Social Media: The Time has come to Run the Hurdles

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Robin Robinson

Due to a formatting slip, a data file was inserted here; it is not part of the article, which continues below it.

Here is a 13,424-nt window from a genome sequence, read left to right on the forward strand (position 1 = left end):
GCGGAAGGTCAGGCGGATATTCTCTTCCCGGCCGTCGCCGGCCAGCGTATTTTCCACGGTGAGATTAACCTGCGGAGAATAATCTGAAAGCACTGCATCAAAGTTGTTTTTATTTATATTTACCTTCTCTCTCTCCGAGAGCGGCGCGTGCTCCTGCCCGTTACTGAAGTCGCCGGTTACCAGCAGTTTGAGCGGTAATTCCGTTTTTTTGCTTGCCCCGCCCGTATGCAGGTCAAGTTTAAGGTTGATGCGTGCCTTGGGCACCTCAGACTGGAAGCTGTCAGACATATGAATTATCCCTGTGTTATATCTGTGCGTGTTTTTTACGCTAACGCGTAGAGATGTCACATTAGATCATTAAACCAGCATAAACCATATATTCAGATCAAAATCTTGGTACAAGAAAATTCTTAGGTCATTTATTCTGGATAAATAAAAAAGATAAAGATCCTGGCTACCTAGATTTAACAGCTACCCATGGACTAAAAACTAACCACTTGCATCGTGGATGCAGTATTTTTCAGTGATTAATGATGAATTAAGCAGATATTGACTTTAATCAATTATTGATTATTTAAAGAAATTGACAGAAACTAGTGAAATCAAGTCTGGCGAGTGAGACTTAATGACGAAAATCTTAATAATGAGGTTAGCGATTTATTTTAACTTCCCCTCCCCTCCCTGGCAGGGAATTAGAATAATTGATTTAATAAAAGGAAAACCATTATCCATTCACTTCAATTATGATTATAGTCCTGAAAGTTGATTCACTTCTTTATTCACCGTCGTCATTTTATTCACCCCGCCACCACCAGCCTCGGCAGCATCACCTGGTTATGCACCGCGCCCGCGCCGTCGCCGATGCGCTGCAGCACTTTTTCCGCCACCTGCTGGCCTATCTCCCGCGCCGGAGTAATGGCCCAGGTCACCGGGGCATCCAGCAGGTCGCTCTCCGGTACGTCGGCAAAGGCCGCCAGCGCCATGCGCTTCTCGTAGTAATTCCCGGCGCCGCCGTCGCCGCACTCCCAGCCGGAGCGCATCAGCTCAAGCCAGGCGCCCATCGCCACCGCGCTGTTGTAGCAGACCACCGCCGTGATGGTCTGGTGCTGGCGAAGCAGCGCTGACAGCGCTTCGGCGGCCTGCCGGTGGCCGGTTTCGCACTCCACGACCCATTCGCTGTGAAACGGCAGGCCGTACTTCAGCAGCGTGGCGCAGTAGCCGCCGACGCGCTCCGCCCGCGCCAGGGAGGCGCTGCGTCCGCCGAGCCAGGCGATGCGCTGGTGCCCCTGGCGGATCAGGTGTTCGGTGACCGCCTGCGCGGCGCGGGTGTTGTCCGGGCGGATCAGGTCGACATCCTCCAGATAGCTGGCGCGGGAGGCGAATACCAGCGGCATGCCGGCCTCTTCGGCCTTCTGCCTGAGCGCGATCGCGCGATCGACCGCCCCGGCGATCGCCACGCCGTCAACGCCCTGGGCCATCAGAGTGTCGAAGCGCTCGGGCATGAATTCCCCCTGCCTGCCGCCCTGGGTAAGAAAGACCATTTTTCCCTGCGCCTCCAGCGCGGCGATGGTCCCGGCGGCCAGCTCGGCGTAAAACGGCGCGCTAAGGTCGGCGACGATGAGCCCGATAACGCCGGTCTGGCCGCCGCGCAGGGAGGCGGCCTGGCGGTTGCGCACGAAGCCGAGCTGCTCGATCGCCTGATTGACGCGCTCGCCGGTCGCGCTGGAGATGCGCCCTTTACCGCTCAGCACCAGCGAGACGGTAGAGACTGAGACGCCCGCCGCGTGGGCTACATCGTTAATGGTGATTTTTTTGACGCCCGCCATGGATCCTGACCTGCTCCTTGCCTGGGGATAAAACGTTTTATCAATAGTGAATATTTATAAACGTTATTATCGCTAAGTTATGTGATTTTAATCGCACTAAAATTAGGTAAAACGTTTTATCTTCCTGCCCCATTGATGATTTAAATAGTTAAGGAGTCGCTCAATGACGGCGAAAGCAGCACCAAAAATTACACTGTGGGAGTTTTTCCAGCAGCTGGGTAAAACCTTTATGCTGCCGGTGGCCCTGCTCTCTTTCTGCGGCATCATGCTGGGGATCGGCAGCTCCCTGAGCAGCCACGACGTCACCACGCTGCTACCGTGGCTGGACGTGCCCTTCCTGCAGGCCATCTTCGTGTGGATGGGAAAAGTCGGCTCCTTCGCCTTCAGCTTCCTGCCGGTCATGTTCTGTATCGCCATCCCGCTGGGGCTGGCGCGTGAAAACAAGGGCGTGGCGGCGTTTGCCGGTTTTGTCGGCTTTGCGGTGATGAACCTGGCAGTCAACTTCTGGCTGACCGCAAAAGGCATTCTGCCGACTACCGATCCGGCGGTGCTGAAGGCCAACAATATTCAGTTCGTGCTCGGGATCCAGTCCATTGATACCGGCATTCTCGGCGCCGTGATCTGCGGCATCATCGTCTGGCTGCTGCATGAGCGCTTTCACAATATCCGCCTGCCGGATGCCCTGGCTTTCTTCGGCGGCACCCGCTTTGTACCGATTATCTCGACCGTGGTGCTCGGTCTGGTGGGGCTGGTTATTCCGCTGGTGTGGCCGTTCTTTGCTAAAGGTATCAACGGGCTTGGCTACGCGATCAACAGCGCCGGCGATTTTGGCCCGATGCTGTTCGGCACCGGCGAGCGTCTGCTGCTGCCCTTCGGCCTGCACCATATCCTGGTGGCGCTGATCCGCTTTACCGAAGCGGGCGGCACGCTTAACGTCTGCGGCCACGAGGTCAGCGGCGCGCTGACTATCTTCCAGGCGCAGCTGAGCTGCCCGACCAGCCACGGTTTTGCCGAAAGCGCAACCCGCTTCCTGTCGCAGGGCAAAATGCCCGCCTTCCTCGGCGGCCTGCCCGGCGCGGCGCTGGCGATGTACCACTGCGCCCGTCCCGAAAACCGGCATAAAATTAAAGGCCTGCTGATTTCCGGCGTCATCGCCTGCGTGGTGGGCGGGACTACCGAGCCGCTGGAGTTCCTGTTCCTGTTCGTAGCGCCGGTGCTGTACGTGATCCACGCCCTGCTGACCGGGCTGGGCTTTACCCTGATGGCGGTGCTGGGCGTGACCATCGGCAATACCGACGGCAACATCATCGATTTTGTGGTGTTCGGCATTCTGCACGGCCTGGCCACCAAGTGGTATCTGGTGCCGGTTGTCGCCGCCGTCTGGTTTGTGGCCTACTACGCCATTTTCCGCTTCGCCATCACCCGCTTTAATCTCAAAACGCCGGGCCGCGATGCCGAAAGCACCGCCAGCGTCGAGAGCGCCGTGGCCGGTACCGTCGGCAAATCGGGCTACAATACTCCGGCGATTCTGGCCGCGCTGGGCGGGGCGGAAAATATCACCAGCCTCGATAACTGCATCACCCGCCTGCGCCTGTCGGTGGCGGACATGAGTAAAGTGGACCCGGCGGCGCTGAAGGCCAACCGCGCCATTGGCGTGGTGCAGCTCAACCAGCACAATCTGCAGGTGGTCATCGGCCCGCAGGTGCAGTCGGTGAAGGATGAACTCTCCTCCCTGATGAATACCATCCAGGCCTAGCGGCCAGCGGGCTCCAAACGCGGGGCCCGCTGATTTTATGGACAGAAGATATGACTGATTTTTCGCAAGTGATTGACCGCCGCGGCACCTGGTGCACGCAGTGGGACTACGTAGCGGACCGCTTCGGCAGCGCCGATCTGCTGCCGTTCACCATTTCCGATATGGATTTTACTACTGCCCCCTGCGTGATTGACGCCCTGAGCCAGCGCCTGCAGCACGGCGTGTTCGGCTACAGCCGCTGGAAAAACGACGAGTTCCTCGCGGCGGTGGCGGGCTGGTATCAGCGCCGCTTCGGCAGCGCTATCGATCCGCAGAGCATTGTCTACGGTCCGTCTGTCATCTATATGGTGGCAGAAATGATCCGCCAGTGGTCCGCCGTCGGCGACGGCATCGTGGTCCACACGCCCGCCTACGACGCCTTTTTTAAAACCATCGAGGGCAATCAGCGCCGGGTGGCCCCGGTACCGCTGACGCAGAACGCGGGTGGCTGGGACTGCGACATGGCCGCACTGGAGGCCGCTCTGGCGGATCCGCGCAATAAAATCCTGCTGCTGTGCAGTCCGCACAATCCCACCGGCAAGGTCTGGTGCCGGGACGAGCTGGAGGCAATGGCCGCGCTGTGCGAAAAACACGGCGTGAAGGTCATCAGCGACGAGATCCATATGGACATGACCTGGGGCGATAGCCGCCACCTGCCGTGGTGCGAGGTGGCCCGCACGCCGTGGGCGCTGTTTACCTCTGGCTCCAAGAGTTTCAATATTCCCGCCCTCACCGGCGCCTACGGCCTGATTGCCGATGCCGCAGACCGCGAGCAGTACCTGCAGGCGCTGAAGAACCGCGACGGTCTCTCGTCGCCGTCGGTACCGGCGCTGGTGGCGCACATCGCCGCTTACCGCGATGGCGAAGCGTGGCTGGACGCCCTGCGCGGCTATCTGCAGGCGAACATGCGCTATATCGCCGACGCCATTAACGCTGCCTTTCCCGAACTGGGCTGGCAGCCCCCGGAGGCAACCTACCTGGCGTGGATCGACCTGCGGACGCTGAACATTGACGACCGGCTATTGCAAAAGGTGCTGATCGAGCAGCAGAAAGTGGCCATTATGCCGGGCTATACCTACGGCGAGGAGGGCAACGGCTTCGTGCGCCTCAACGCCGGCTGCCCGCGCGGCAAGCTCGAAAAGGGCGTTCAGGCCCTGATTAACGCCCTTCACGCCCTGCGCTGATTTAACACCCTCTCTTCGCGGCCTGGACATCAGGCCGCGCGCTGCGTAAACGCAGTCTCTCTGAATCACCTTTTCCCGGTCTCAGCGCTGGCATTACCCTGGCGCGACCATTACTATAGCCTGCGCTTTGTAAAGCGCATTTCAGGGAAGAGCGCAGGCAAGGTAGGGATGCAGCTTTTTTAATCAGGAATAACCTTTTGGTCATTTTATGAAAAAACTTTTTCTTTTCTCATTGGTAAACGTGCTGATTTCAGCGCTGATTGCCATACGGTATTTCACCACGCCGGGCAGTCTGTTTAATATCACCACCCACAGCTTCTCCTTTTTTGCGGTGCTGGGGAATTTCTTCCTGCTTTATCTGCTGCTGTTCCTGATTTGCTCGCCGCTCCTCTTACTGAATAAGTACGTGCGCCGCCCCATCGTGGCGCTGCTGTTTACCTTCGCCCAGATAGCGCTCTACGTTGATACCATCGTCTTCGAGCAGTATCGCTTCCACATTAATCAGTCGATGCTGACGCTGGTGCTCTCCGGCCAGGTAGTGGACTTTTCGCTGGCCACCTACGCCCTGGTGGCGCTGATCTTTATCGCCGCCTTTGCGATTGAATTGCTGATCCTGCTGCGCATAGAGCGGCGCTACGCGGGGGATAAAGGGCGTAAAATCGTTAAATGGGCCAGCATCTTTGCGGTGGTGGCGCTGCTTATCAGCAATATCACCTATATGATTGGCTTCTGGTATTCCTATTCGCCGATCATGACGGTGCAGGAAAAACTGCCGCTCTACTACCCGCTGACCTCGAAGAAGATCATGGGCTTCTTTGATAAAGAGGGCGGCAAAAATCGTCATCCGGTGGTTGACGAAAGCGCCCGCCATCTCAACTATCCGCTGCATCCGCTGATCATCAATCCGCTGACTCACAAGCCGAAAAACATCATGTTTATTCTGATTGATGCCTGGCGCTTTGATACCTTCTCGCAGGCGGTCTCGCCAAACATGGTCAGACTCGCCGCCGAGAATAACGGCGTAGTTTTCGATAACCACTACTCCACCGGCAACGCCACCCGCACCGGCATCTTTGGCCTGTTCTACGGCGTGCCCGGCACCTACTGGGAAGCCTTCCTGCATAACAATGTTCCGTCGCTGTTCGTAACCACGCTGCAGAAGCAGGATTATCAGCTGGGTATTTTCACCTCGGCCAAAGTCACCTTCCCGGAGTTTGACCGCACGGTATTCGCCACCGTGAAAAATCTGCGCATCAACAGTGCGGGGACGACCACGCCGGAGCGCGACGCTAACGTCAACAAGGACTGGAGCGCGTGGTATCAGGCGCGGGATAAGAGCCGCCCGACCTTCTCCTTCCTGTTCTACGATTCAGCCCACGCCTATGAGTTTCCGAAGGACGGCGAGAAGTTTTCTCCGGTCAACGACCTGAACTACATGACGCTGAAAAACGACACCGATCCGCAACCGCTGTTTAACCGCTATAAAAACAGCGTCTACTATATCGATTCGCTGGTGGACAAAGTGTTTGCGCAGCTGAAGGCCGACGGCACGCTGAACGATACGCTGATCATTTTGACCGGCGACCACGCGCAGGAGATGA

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In just a year, social media marketing has come a long way within the industry — in relative terms, that is. And in the coming year, more strides will be made. Pharma still lags behind other industries in its social media spend and use, but it has taken some baby steps in communicating with patients and physicians through digital media. Industry leaders say they have observed forward movement by the industry, but it will need to pick up the pace if it wants to stay in the race. There are many hurdles on the course, but none are insurmountable, our experts say. Regulatory issues still have pharma dragging its feet, and has created fear of interacting directly with consumers, and the lack of messaging control. Social Hurdles Of all the challenges our thought leaders identified, regulations or rather the lack of regulations, was named as the No. 1 drawback for the industry when trying to use social media for marketing messages. With the continued delays in FDA guidance, Facebook disabling page comment controls, and the increase in enforcement letters, companies have significant benefit-risk determinations ahead, says Kyle Kennedy, managing director, The Medical Affairs Company. “Balancing marketing agencies’ affinity for using these digital channels against the cautious and purposeful traditions of the FDA’s regulation of healthcare communications will be no easy task,” he says. “Social media are dynamic and rapidly changing marketing tools that are extraordinarily involved. Embracing this medium has proven to be more complex than anyone anticipated.” Mr. Kennedy’s view is that since the industry can’t jump this hurdle, it has to wait for the guidance to come from FDA. “The medium is here to stay and maintaining equilibrium in a ‘patient-safety-must-come-first’ industry is no small hurdle, and only a defined FDA guidance will allow that hurdle to be cleared,” he says. Companies are used to being regulated and accustomed to building campaigns around unclear guidelines, but no company wants to take a chance and receive a letter from the FDA, says Marc Weiner, managing partner of Ogilvy CommonHealth Worldwide. “We’re finding ways to participate responsibly, but it is a slow process,” he says. “The push to participate comes from the many social channel participants who want health conversations and knowledge of the benefits of medications. If Facebook and Google+ can help us to have a conversation and still be responsible to our brands, then we’ll see more pharma brands participating in social networks.” The industry should change its view of social media and look at it as a form of customer service, instead of as a marketing vehicle, suggests R.J. Lewis, president, e-Healthcare Solutions. “The industry shouldn’t shy away from social media, but embrace it,” he says. “Companies shouldn’t let regulation — or in this case the lack thereof — be an excuse for inertia. Companies need to take a leadership position and talk to their customers.” Socially Acceptable Behavior Kurt Mueller, chief digital and science officer at Roska Healthcare, doesn’t view the lack of regulations as the biggest challenge to social media, but rather the challenge is a lack of comfort around communicating with full transparency. He notes that there are DTC guidelines from the mid 1990s the industry should follow, and companies should function inside that box instead of waiting for new guidance. Mr. Mueller believes what is slowing the industry down the most is its comfort level around communicating openly and honestly and monitoring conversations on its properties, or for which it has significant influence, for adverse events and off-label comments. “Patients and caregivers want pharma companies to sit at the table during their social media discussions,” Mr. Mueller says. “And now, more than ever, monitoring services are available to ensure companies stay within promotional guidelines without adding huge administrative burdens to the company itself. “Openness and transparency are critical success factors and pushing content at people, taking assets and slapping them on YouTube or Facebook just isn’t going to work,” he continues. “Brands need to conduct conversations in the social spaces or be left behind as second- or even third-line therapies.” It is a race for the brave, to be sure, and those who have taken the risk have found some positive results from their actions. For example, Ryo Kubota, M.D., Ph.D., chairman, CEO, and president, of Acucela Inc., uses a Twitter feed and blog to educate patients, raise awareness around important ophthalmology issues, and highlight people who are combating blinding eye diseases every day. “Social media is a valuable platform and communications channel, and one that I think more people in the industry should want to be a part of,” Dr. Kubota says. “While many people in the biotech industry are hesitant to engage in social media because of the absence of regulations from the FDA, I think it’s important to be courageous and innovative.” Tony Russo, Ph.D., chairman and CEO, Russo Partners, says there needs to be more companies like Dr. Kubota’s to lead the way and act as role models to demonstrate the use and benefits of social media. “We are finding that more companies are understanding more about the uses and boundaries of social media, and what policies they need to establish for its use,” he says. In fact, about half of Russo Partner’s pharmaceutical clients have Twitter feeds or YouTube channels and about 60% of this growth occurred in 2011. The industry needs to remember the rules of engagement, which include two-way communications that involve both responding and listening, and offering content that doesn’t just sell, says Jeffrey Lee Simons, director of social media, Drug Market Info. “There are also legal and PR implications to social media engagement; companies need be sure whoever is in charge of their social media strategy understand all of the interconnecting threads,” he adds. “If companies treat social media as just another funnel through which to push one-sided communication, they will fail.” Brian Loew, co-founder and CEO of Inspire, says the one-way push of information that the industry is accustomed to using is not what social media was designed for. “Social media is intended to foster conversations between two or more people,” he says. “But instead of embracing this reality, much of the industry has treated social media as a broadcast medium.” To test this statement, visit the public Facebook page of a pharmaceutical company and begin conversations about a drug’s alarming side effects, Mr. Loew says. “Those conversations will likely disappear in 24 hours,” he says. Although Mr. Loew understands and is sympathetic with why the industry handles social media this way, he wonders why bother engaging in sanitized social media conversations rather than simply buying banner ads. Jay Carter, senior VP, director of strategy services, AbelsonTaylor, says for pharma companies to be successful using social media there has to be a venue to listen to and interact with the consumer. “There are some categories, such as infant nutrition, where both consumer and healthcare professional decision makers are heavy users of electronic media, and the way to interact best with them is through social media and the Web,” he says. As America ages and technology becomes even more ingrained, that trend will continue and peak when the sweet spot for pharma — patients and caregivers 55 to 85 years old — is completely reliant on e-technology. “We’re 10 to 15 years from that happening, but each year the reliance will continue to grow,” Mr. Carter says. This reliance is already evident in other industries and by the fact that social media is firmly integrated in the generation and flow of today’s news, with many top-tier outlets posting and discussing their articles online before they even make it to print. “As such, it is not pharma’s hesitancy or fear of social media’s interactivity that is the biggest hurdle, but the assumption that social media is wholly separate from traditional media and can be segmented as an afterthought to traditional strategies,” says Eliot Harrison, VP, MCS Healthcare Public Relations. “Lead generation, networking, and market research have all reached past the traditional confines of emails, meetings, and phone calls to include social media channels. Pharma’s task is to navigate those channels and view them as an integral aspect of any media strategy.” Control Issues Almost all of our experts say the industry needs to move beyond its control issues around messaging. Social media is meant for conversations in real time, and consumers using social media will not accept less. While this is easier said than done, experts say the verdict is still out on how much progress the industry will make on this issue in the future. Before social media can be fully integrated into the marketing mix, the biopharmaceutical industry must come to terms with its inability to manage the message, says Pam Garfield, VP, at Patient Health Perspectives. “The biggest challenge in multi-way communication lies in how to handle the other voices, sometimes dissenting, that are invited to join the conversation,” she says. “And the fast-paced nature of the conversation means that companies do not have the luxury of shepherding their messages through the traditional levels of analysis, review, editing, and approval. “The good news is that social media enables an authenticity that has never been possible with traditional marketing,” Ms. Garfield adds. “The industry will need to give up some level of control. That said, there are solutions available that will enable it to move forward with social media, while still protecting itself in this new era.” While it is true that pharma brands spend millions on market research to understand the customer but have limited experience dealing with customers in a truly interactive, engaging, and mutually respectful two-way dialogue, it still is not a viable strategy to sit back and hope that things will work out or regulators will issue a detailed document outlining what brands should be doing in social media. “The industry must lead the charge to map out the landscape and envision a world where they can define the future and create innovative marketing, customer service, and loyalty programs based on the needs of the customer today and in the near future,” says Mark Bard, board member, Digital Health Coalition. “Brands must learn to play in social media — based on the ground rules of the customer —not the brand. Forcing a customer to dial into a toll-free phone number to engage with a brand, when the majority of patients are now interacting with the brands they use every day via digital, is not sustainable.” Industry Misperceptions One common misperception about social media channels is that they are dominated by young users. Studies show that social networking is common across all age groups, says Chris DeAngelis, VP, strategic initiatives, SSI. “In every age group, we’ve identified a segment we call ‘avids,’ those who spend five or more hours a week social networking,” Mr. DeAngelis says. “About half of social network users 24 years old or younger fall into the avids category; but there are avid users in every age group, even those 65 years old and older.” As expected, according to recent SSI reports, about 90% of respondents 18 to 24 have visited social networking sites within the last week. And about 70% of those 35 to 44 and 60% of those 45 to 54 and about half of those 55 and older have been social networking within the last week, he says. Donna Wray, executive director, management advisor, TGaS Advisors, says another misconception is that the problem lies not in pharma’s inertia toward social media, but in the volatility of the medium itself. “Pharma companies do not have to use social media for conversation, but rather they can use the communities on social media as another place to reach their audience,” she says. “Social media is a great place for communities to gather. Where communities gather, pharma can support and advertise, as they always have.” Ms. Wray suggests using a Facebook page or profile much like a booth at a conference, or pharma companies can support the communities by sponsoring a forum. Current social media spaces are unsure of how to let pharmaceutical companies, or other companies for that matter, participate. “The hurdle is not for pharma; it’s for social media,” Ms. Wray says. “Pharma companies will always have to be very formal in their communications, whereas social media is made for informal gatherings.” “To succeed, social media needs to be a venue to listen and interact with consumers. ” Jay Carter / AbelsonTaylor “Social media is not just for the young; our studies show there are avid users in every age group, even those 65 and older. ” Chris DeAngelis / SSI “Pharma’s task is to navigate ­social media channels and view them as integral aspects of any strategy. ” Eliot Harrison MCS Healthcare Public Relations “Pharma does not have to use social media to engage in a ­conversation, but rather it can use the ­communities on social media as ­another place to reach its audience. ” Donna Wray / TGaS Regulated industries struggle with social media marketing According to the study Best Practices for Using ­Social Media To Drive Business Outcomes, ­conducted by Best Practices, marketing ­organizations in highly regulated industries, such as ­pharmaceuticals and utilities, struggle to ­incorporate social media into their marketing plans effectively and safely. This comes as no ­surprise to the pharmaceutical industry. However, 50% of companies are proactively managing ­social media through content generation and monitoring sites, such as Google, Twitter, and LinkedIn. Companies that proactively manage and ­generate content for social media as part of a marketing strategy employ about twice as many FTEs to manage social media as do companies with activities limited to content monitoring. Other key findings include: » A majority of social media employees undergo formal training on marketing, communications, and customer service, but only a third are ­required to have training specifically focused on social media. » Independent of their maturity in social media, about half of companies have written policies in place to govern the use of social media at the workplace. Source: Best Practices. For more information, visit “Social media use is on the rise; at least half of our clients have Twitter feeds or YouTube channels. ” Dr. Tony Russo / Russo Partners “Much of the industry treats ­social media as a broadcast medium, but that’s not how it is designed. ” Brian Loew / Inspire “Patients want pharma ­companies to participate in their social media discussions. ” Kurt Mueller / Roska “Embracing the social media channel has proven to be more complex than anyone ­anticipated. ” Kyle Kennedy The Medical Affairs Company “The industry must come to terms with its inability to manage the ­message on social media. ” Pam Garfield / Patient Health Perspectives “There are ways for the industry to ­participate responsibly in social media, but it is a slow process. ” Marc Weiner / Ogilvy Commonwealth Worldwide Experts Mark Bard. Board Member, a nonprofit organization, which was created to serve as the ­collective voice and national forum for the discussion of the issues ­relevant to digital and electronic marketing of healthcare products and services. For more information, visit ­ Jay Carter. R.Ph. Senior VP, ­Director of Strategy Services, AbelsonTaylor, an independently owned full-service healthcare advertising agency. For more information, visit Chris DeAngelis. VP of Sales, North America, Survey Sampling International (SSI), which is a global provider of sampling ­solutions. For more information, visit ­, or email Pam Garfield. VP, Patient Health Perspectives, which ­specializes in creating and ­managing technology solutions to help healthcare organizations capture and maximize the patient ­experience. For more ­information, visit ­ Eliot Harrison. VP, MCS Healthcare Public Relations, a global ­communications agency. For more ­information, visit Kyle Kennedy. Managing ­Director, The Medical Affairs ­Company LLC, a full-service contract medical organization that provides a wide array of outsourcing capabilities for medical affairs activities. For more information, visit Ryo Kubota, M.D., Ph.D. ­Chairman, President, and CEO, Acucela Inc., a clinical-stage biotech company focused on developing new treatments for blinding eye diseases. For more information, visit R.J. Lewis. President and CEO, e-Healthcare Solutions, a solutions-focused advertising network ­specializing in the digital ­healthcare marketplace and providing access to the healthcare professional and consumer health audiences. For more information, visit Brian Loew. Co-founder and CEO, Inspire, which builds online support ­communities for patients and ­caregivers, and helps life-sciences organizations connect with them. For more ­information, visit Kurt Mueller. Chief Digital and ­Science ­Officer, Roska Healthcare ­Advertising, a full-service ad agency that integrates data and insight-driven marketing and advertising solutions. For more ­information, visit Tony Russo, Ph.D. Chairman and CEO, Russo Partners, a public relations firm specializing in communications for the pharmaceutical, biotech, and healthcare services industries. For more ­information, visit Jeffrey Lee Simons. Director, Social Media, Drug Market Info, an ­Internet source for market reports on specific diseases with the patients’ ­perspective. For more information, visit ­ Donna Wray. Executive Director, ­Management Advisor, TGaS Advisors, a provider of customized benchmark and advisory services for pharmaceutical companies that enable them to evaluate their ­commercial operations against a confidential ­industry peer-set. For more ­information, visit or e-mail Marc Weiner. Managing Partner, Ogilvy CommonHealth Worldwide, part of the Ogilvy & Mather network and a WPP company, one of the largest healthcare communication networks with 65 offices across 36 countries. For more information, visit